Losing a painting somewhere is never fun, but losing a good painting can drive one to temporary distraction. While teaching our plein air painting workshop in Rocky Mountain National Park last September, I was demonstrating the direct-painting method of painting outdoors. This method requires the painter to begin work without any preliminary monochromatic sketch, or much of any sketch at all. The subject was a mountain stream and the demonstration went well. In fact, I felt that this small study was complete enough to use as reference for a much larger piece. One of my students was interested in purchasing it, too.
|Teaching our plein air painting workshop in Rocky
Mountain National Park last September.
After the painting session was over, we packed up and I placed the painting against a tree with the rest of my gear. We broke for lunch, then loaded up our gear and headed for our afternoon painting location on the other side of the park. It wasn’t until 4:30 that afternoon that I noticed that the morning study was missing from my wet box. We rushed back to the morning location and searched everywhere, but the painting was nowhere to be found. No one had seen it. There had been bears around that morning. Could a bear have smelled the paint and made off with it?! I had a sudden vision of a bear walking slowly down the trail with my painting stuck to its rear end.
The more I looked for the lost painting the larger the importance of it grew my mind. Such a loss! In that moment, this was no longer a simple study of a stream, but was indeed a stand-alone little masterpiece that I could never replace. Ann even called to report it to the park headquarters, just in case someone found it and turned it in. When the park service received the news of a lost painting, the silence on the other end of the phone was palpable. They were polite about it, but we got the impression that we might as well have reported a missing chandelier. In the end, I decided that the loss was a good thing and that someone might be enjoying my painting somewhere else.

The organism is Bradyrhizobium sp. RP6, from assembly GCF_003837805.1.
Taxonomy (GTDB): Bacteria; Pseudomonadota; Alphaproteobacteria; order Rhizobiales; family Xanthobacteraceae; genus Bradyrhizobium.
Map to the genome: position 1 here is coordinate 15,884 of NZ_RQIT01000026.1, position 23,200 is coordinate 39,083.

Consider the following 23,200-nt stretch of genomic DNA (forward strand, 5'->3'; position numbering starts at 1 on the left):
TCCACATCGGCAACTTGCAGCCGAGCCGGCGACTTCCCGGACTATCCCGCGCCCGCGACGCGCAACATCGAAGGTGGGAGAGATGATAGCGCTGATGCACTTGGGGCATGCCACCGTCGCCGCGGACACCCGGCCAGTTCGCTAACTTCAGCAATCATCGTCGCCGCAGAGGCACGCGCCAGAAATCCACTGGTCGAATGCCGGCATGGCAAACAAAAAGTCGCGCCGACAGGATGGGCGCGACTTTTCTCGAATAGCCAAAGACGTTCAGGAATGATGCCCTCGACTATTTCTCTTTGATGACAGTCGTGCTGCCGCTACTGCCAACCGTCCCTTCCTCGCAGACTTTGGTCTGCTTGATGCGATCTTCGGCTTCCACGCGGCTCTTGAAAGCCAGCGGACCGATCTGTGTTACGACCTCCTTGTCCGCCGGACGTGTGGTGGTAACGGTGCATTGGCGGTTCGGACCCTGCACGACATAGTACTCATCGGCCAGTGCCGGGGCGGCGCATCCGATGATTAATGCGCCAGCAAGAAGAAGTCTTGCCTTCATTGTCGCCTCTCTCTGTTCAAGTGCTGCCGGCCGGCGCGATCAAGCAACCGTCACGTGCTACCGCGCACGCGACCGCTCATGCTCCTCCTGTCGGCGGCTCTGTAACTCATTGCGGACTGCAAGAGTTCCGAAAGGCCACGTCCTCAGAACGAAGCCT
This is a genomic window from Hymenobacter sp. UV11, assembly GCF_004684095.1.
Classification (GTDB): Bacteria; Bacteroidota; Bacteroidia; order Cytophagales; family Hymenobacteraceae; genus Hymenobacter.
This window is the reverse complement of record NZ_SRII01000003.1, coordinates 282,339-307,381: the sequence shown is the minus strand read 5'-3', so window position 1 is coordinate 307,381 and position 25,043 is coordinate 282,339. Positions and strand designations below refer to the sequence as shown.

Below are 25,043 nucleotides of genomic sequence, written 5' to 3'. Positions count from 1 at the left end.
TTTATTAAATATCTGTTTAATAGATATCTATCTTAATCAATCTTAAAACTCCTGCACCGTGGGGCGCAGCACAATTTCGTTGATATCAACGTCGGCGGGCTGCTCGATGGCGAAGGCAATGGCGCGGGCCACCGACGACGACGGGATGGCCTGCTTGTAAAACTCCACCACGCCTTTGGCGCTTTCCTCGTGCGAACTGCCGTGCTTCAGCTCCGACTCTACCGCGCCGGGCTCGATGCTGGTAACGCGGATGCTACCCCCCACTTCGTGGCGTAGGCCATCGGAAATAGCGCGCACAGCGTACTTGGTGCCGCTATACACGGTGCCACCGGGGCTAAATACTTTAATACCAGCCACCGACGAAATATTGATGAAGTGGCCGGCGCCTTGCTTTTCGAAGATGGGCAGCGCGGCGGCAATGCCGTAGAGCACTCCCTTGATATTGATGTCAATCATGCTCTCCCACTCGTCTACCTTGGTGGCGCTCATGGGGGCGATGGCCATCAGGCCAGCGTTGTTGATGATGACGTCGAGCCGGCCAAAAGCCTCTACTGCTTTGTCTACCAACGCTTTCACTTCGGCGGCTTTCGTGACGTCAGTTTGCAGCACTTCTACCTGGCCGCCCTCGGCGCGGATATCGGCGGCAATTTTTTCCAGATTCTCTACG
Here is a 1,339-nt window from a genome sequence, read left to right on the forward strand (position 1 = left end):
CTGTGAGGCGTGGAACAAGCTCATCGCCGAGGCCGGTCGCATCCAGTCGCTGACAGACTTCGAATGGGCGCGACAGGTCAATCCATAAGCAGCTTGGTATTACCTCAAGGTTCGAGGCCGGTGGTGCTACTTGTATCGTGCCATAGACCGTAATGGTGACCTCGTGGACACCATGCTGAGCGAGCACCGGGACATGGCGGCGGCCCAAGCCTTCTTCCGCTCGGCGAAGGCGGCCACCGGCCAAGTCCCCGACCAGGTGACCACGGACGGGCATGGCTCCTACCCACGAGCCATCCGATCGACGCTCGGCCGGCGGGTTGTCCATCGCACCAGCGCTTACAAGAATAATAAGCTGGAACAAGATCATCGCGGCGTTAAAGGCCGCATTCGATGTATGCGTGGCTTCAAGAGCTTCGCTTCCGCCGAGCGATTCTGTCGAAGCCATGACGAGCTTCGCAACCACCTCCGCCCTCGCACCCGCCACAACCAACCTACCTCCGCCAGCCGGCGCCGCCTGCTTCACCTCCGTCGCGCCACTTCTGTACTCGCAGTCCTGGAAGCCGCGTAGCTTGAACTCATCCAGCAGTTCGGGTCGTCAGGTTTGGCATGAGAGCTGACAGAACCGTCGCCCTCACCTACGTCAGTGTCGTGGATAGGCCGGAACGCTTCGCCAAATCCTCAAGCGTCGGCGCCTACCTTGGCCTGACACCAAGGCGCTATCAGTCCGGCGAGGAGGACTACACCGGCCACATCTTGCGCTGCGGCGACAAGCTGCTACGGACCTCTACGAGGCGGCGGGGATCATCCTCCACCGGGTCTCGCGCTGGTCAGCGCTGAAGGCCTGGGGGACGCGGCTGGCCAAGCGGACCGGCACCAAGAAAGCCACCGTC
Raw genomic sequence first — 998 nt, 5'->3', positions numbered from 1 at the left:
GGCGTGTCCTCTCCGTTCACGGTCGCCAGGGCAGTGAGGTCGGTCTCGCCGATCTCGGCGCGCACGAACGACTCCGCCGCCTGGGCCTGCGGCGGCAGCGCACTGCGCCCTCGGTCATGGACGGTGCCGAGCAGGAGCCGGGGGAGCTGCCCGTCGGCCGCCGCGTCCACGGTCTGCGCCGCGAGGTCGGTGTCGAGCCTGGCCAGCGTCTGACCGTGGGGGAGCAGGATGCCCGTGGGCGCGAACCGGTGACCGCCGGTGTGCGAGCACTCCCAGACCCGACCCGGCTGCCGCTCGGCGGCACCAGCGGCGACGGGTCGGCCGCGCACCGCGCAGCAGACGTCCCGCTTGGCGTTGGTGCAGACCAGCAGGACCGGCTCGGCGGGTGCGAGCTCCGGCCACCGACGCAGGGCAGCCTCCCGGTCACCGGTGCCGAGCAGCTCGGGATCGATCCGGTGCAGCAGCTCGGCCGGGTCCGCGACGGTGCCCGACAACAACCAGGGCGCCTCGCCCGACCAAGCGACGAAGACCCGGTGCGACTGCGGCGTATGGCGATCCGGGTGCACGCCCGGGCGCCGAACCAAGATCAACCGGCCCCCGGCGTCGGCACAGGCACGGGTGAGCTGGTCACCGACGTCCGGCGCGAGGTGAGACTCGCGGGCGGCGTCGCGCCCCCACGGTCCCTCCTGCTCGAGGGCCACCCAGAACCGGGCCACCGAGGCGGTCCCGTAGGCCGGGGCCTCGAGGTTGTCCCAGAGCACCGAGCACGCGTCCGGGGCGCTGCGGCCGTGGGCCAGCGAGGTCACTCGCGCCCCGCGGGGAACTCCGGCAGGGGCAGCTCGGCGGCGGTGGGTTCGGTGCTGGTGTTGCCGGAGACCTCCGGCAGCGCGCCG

This incident started us thinking that perhaps we should occasionally leave a painting to be discovered in a spot where we have painted. Recently, we were pleasantly surprised to discover that someone we know is already doing just that. West Fraser, whom we profiled on The Artist’s Road, has been hiding paintings in outdoor locations for the last few years. He has elevated the process by setting up some rules for the finder of the art requesting that the finder “make a donation to a favorite charity, perhaps your local high school art program, artist organization, local museum or a talented artist in need.”
|The painting I lost during the workshop.|
West has publicized this scavenger hunt locally in Charleston, SC, where he lives, and will give clues to the location of the art, which he usually places in a tree somewhere near where he originally painted it. He has photos on his website of some of the paintings and of the folks who have found them, along with a description of the donations they have made. We think this is a terrific idea and applaud West for inventing a way to get people involved in supporting art and art education. What do you think?
–John & Ann
P.S. Visit us on The Artist’s Road to see more in-depth articles and demonstrations. See you there!